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The Problem with our Pursuit for Perfection and the Life-Changing Practice of Good Enough’


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    Entries in career (3)


    Careful how you answer this popular job interview question!

    Next time you’re preparing for a job role interview, think carefully. If a potential employer asks the classic question about weaknesses, what will you say?

    Many people offer in response to the ‘What’s your greatest weakness?’ question that they're a perfectionist. They think it still sounds positive, not too bad a weakness.

    Saying you're a perfectionist can sound like you're a hard worker and that you have high standards. But beware! Perfectionism isn’t turning out to be a good trait after all.

    Recent data from PhD researchers Curran and Hill have uncovered that perfectionism is on the rise globally and it's a behaviour that's not making us feel good about ourselves nor helping us bring our best to a job role. Perfectionism has links to depression, anxiety, suicidal thoughts, migraines, asthma, insomnia and plenty of other nasties.

    It's time to stop putting our hand up for something that isn't helping us or a potential employer.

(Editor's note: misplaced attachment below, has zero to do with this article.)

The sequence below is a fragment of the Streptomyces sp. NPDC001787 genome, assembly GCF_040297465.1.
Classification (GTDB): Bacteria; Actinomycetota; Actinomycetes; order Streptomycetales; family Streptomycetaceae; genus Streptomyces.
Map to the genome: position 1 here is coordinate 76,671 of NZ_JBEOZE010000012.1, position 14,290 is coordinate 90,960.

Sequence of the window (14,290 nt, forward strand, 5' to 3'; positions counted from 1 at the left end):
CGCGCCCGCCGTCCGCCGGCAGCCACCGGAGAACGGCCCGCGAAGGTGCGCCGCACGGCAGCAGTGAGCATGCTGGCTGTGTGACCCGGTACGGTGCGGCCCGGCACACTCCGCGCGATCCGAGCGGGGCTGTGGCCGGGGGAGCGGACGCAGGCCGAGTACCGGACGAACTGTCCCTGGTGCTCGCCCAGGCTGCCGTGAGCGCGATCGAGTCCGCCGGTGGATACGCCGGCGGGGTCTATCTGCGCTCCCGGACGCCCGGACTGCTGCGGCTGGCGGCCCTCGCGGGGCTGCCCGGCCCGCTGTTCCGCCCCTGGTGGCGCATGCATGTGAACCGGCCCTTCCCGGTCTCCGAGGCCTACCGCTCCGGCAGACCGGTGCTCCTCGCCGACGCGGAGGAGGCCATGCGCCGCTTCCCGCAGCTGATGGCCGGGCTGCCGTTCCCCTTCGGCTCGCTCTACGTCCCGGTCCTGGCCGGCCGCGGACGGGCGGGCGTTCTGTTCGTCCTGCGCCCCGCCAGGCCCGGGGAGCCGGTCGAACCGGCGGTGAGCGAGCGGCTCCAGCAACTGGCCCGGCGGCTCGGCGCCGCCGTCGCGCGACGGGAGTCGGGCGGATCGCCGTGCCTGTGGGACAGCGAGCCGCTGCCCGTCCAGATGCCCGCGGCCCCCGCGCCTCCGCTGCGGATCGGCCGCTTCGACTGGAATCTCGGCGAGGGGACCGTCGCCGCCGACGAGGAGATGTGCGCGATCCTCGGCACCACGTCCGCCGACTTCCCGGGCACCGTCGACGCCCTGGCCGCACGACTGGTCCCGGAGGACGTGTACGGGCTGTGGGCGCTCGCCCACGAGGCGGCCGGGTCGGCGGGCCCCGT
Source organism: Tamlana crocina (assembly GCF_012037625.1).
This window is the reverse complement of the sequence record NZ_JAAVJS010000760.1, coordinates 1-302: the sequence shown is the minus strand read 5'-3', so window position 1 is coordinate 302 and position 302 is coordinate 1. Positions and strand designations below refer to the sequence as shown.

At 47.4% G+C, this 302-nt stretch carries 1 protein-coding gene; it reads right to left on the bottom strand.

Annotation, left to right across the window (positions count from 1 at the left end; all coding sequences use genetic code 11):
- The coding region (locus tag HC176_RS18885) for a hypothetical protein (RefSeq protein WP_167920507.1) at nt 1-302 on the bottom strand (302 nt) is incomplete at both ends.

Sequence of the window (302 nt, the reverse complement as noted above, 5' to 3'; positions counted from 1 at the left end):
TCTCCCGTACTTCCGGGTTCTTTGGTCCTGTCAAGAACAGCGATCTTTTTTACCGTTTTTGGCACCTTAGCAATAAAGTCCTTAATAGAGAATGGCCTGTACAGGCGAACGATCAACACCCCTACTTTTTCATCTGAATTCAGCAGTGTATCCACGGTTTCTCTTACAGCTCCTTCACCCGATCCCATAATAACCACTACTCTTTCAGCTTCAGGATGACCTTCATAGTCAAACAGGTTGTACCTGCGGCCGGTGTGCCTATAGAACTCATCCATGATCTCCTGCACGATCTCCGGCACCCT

What's a weakness you'd rather share in an interview ... that's not perfectionism?


    3 Things to Future-Proof Your Career

    Are you thinking for a living?

    When demographer Bernard Salt presents, he's always sensemaking for us; making sense of complex data, trends and information, no matter the topic.
    At a presentation on Jobs in the Knowledge Economy, he said with the rise of machine learning and constant technological developments, we might wonder if knowledge jobs (where you 'think for a living') are under threat or it's an even bigger opportunity waiting to happen.
    Constant change and daily disruption are familiar themes in the world of work and business today; the big upsides I see are there for the makers, artisans and creators.
    This is not about hippy art, pastels and macrame. It's about the way we think, design, engage and create things for customers, clients and each other.

    It's becoming easier to be a maker today. As Salt says:
    ‘the tools of production
    have become democratised’
    We've got greater access to a host of tools to make, create, shape and inspire change – whether that's in an analogue and/or a digital way.
    Entrepreneurism too is becoming even more accessible where you can adopt the thinking style of an entrepreneur, even if you're in a job role. I see this as the path for the future.

    Being entrepreneurial is no longer the thing you would 'fall back on' if your career path wasn't quite working out. Rather as Cameron Herold explains in his TED talk 'Let's raise kids to be entrepreneurs' (read the transcript) we have an instinctive drive to create, make and share.